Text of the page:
Me, Myself, & I: Week 7 - Monday Morning Devotions

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In this season of resolutions and self-help, where we focus so heavily on ourselves, let’s delve into idolatry - putting something (or someone) else in the place of God.

These seven weeks were brought to you by Pastor Ricky Jacob, who serves the Native community of Winnebago, Nebraska.

Read week 1 here

Greetings to you in the Name of our Triune God, Father, Son and Holy Spirit!

 I have been reading a book by Michael Lockwood, entitled 'The Unholy Trinity.' Now, just who makes up this Unholy Trinity? The Unholy Trinity is 'Me, Myself, and I.'

 I begin today with this quote from Lockwood: “What a burden to engage in ministry by my own strength, to strive by my own power to instill faith and its fruits in myself and others!”

“[Martin] Luther insists that the life of faith is purely passive. By this he does not mean that faith is inactive, since he also insists that faith is ‘a living, busy, active, mighty thing.’ What he means is that it is receptive. On the one hand, it receives from God a righteousness that is not its own but comes through the merits of Christ. On the other hand, the very faith by which it receives this righteousness is also a gift. A person must receive it through the working of God's Spirit. (211) …

“In order to create faith in us and build the church God must carry out a twofold work. He must put to death the idolatrous sinful self, and plant in its place a new believing self. (212) … Note well: that God does the verbs or the action words of putting to death and planting. Luther refers to this as God's alien and proper work, and attributes both to the Holy Spirit. God's alien work is the work of his Law, by which he puts to death our idolatrous sinful nature. (212) …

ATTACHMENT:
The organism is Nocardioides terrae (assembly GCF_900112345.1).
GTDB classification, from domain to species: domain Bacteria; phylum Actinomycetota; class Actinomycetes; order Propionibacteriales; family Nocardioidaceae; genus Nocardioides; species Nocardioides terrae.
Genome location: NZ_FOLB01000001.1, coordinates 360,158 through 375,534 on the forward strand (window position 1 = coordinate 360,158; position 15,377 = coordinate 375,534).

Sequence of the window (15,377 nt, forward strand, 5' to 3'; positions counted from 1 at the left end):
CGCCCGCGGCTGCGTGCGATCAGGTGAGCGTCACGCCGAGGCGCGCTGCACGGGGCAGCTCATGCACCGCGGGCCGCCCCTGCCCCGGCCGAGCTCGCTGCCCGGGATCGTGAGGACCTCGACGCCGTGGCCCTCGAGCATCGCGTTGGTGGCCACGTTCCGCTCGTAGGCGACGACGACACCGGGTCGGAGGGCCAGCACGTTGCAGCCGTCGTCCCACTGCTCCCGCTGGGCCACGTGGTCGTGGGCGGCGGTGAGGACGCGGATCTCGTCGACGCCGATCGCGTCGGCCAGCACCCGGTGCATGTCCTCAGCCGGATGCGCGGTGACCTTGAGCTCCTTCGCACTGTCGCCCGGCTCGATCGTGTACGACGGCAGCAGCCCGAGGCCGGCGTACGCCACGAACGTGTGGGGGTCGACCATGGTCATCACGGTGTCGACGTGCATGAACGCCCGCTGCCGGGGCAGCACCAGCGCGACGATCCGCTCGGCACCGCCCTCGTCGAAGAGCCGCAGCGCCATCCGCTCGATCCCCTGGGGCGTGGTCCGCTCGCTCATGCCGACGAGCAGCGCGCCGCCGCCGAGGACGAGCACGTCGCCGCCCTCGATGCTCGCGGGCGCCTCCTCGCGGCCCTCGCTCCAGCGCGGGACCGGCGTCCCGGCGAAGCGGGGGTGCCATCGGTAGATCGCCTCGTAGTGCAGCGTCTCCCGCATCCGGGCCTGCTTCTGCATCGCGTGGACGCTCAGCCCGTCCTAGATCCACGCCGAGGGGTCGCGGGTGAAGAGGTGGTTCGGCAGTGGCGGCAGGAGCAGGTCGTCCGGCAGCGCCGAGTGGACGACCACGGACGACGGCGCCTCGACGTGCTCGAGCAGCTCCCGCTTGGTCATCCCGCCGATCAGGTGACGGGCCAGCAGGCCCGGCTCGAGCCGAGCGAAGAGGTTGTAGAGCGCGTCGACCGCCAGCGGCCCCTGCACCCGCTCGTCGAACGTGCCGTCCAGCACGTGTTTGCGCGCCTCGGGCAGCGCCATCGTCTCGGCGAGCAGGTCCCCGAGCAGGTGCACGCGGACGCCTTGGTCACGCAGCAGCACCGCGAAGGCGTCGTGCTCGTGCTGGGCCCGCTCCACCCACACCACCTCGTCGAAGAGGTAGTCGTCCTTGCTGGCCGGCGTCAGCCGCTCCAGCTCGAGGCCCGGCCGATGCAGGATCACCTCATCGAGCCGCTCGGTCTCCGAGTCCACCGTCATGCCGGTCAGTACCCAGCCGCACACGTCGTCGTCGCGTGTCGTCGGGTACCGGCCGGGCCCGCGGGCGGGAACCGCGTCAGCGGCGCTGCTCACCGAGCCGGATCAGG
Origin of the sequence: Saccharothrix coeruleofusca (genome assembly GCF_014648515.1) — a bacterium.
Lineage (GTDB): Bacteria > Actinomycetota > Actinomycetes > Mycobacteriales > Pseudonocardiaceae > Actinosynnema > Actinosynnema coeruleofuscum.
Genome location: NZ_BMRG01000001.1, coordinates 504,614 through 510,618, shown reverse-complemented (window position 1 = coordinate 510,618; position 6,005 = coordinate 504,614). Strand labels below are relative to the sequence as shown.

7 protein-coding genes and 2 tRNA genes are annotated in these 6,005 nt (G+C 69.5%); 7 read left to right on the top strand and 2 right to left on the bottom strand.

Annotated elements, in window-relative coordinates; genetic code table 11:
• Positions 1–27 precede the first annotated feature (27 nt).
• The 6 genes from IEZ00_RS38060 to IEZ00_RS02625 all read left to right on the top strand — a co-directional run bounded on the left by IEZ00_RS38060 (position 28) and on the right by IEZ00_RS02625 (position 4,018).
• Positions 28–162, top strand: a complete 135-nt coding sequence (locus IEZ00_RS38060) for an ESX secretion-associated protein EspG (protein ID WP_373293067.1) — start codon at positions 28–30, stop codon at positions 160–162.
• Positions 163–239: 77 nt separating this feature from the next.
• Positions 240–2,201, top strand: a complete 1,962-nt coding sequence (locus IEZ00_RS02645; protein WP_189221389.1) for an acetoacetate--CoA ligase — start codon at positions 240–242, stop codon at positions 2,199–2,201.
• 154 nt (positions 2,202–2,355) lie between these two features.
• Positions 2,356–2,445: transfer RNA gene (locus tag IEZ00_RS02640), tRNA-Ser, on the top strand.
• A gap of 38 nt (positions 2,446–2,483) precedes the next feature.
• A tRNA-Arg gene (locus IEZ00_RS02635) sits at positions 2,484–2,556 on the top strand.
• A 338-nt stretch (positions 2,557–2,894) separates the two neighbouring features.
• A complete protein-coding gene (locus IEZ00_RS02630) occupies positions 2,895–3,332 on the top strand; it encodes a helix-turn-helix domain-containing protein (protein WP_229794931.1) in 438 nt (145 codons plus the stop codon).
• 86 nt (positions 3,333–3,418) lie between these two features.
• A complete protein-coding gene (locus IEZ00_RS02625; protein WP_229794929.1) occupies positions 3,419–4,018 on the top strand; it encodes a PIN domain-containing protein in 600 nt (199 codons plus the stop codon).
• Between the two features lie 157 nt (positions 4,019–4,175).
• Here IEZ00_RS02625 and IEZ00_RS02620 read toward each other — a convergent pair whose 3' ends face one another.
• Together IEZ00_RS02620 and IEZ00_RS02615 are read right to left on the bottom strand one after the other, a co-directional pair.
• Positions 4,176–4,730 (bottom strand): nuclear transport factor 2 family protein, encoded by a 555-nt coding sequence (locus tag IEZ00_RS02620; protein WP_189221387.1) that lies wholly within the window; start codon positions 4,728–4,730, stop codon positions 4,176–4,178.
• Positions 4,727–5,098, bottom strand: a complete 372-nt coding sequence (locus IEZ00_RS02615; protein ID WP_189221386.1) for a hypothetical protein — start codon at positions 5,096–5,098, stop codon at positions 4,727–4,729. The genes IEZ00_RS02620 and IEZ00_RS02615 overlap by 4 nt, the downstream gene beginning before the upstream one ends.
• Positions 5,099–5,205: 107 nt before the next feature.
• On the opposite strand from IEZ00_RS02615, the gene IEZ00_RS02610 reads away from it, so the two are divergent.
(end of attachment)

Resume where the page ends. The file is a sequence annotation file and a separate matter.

“Luther talks about four ways in which God instructs us toward salvation: he terrifies by threats, comforts by promises, admonishes by afflictions, and attracts by benefits. This is an elaboration of the alien and proper work of God. [212]… [God's] proper work is to work life and salvation by creating in us the kind of faith that grasps hold of God's mercy. This faith is a new work of creation. We receive this faith simply by hearing the Word. [219] … Faith in the true God brings with it hope and love.” [223]

I end where I began: “What a burden to engage in ministry by my own strength, to strive by my own power to instill faith and its fruits in myself and others!” But how liberating to know that God feeds our faith and makes it fruitful by his Holy Spirit through the Word.

This has been Pastor Ricky Jacob of Jesus Our Savior Lutheran Church and preschool, of Winnebago. I close with the words from the eighth chapter of the Gospel according to John: To the Jews who had believed him, Jesus said, “If you hold to my teaching, you are really my disciples. Then you will know the truth, and the truth will set you free.” John 8:31–32 (NIV84)